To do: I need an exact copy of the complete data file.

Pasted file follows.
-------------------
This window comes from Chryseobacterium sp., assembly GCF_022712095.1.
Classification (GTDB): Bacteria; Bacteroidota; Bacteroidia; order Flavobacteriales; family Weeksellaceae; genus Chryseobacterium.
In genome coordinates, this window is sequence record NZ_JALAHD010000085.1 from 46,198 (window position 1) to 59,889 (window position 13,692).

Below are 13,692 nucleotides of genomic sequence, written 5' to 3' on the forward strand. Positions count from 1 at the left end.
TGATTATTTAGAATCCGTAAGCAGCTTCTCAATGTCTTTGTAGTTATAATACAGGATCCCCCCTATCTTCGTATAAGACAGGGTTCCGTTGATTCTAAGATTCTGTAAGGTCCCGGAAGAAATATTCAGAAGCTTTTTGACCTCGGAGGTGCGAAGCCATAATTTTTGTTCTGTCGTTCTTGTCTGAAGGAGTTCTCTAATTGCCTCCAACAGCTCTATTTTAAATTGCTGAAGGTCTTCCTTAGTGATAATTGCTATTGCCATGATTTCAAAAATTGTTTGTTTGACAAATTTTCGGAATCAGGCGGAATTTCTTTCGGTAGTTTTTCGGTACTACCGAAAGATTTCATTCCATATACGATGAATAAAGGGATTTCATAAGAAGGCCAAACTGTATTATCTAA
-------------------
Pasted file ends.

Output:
This window comes from Chryseobacterium sp., assembly GCF_022712095.1.
Classification (GTDB): Bacteria; Bacteroidota; Bacteroidia; order Flavobacteriales; family Weeksellaceae; genus Chryseobacterium.
In genome coordinates, this window is sequence record NZ_JALAHD010000085.1 from 46,198 (window position 1) to 59,889 (window position 13,692).

Below are 13,692 nucleotides of genomic sequence, written 5' to 3' on the forward strand. Positions count from 1 at the left end.
TGATTATTTAGAATCCGTAAGCAGCTTCTCAATGTCTTTGTAGTTATAATACAGGATCCCCCCTATCTTCGTATAAGACAGGGTTCCGTTGATTCTAAGATTCTGTAAGGTCCCGGAAGAAATATTCAGAAGCTTTTTGACCTCGGAGGTGCGAAGCCATAATTTTTGTTCTGTCGTTCTTGTCTGAAGGAGTTCTCTAATTGCCTCCAACAGCTCTATTTTAAATTGCTGAAGGTCTTCCTTAGTGATAATTGCTATTGCCATGATTTCAAAAATTGTTTGTTTGACAAATTTTCGGAATCAGGCGGAATTTCTTTCGGTAGTTTTTCGGTACTACCGAAAGATTTCATTCCATATACGATGAATAAAGGGATTTCATAAGAAGGCCAAACTGTATTATCTAA